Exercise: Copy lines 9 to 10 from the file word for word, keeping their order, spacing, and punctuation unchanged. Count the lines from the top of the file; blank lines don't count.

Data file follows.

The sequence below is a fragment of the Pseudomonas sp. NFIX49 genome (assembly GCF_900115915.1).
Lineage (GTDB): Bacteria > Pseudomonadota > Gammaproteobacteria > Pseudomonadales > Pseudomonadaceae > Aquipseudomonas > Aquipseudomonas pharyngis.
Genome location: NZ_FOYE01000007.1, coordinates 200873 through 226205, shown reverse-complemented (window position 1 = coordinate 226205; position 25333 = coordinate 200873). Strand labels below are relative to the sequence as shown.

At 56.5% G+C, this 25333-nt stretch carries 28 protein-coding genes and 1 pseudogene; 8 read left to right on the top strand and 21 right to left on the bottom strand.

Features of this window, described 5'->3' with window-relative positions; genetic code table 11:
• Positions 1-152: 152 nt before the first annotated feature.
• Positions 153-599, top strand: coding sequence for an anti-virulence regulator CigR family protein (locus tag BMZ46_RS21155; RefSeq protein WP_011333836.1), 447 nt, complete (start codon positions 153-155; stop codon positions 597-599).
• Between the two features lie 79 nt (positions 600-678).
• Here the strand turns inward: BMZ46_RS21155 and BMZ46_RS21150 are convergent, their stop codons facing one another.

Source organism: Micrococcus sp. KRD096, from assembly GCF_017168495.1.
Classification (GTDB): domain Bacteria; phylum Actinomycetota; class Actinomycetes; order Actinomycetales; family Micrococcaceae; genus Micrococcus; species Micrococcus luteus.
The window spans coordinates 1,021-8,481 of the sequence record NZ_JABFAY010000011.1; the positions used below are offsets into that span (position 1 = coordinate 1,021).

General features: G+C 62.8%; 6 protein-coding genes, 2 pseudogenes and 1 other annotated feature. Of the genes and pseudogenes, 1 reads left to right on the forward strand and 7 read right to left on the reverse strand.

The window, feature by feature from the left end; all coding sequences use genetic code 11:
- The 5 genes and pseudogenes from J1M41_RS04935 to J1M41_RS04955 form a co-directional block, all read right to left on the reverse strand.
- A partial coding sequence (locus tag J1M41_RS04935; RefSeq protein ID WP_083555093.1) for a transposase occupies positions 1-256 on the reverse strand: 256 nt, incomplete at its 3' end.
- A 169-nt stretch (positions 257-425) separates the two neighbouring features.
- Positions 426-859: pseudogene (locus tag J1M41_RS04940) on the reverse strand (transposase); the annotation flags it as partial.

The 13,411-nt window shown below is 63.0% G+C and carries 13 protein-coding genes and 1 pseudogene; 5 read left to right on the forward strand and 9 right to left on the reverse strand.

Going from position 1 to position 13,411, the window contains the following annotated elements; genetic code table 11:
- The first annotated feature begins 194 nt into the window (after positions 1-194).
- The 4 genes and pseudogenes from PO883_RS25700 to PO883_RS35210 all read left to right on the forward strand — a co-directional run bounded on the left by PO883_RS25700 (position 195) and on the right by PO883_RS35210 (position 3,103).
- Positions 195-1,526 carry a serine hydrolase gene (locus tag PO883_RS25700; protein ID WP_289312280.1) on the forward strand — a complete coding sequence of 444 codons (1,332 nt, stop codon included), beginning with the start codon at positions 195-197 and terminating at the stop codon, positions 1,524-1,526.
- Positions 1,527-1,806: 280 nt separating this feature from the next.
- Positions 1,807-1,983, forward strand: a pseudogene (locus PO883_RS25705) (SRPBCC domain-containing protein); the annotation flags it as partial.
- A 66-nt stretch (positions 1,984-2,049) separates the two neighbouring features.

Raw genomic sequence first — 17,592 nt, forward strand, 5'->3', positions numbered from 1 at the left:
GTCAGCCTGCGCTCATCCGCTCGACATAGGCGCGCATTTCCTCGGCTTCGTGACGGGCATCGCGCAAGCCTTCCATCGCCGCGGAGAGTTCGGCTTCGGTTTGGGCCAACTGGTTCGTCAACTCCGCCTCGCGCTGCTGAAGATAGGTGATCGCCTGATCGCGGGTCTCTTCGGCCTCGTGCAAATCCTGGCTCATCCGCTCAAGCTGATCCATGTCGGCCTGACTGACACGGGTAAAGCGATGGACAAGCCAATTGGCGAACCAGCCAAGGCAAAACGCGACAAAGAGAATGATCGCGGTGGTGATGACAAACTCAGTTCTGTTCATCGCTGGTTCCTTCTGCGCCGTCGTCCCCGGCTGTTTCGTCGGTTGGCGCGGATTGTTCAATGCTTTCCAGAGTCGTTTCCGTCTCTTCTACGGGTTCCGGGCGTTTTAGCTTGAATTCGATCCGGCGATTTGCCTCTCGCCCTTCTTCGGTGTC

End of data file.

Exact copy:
• Here the strand turns inward: BMZ46_RS21155 and BMZ46_RS21150 are convergent, their stop codons facing one another.

Source organism: Micrococcus sp. KRD096, from assembly GCF_017168495.1.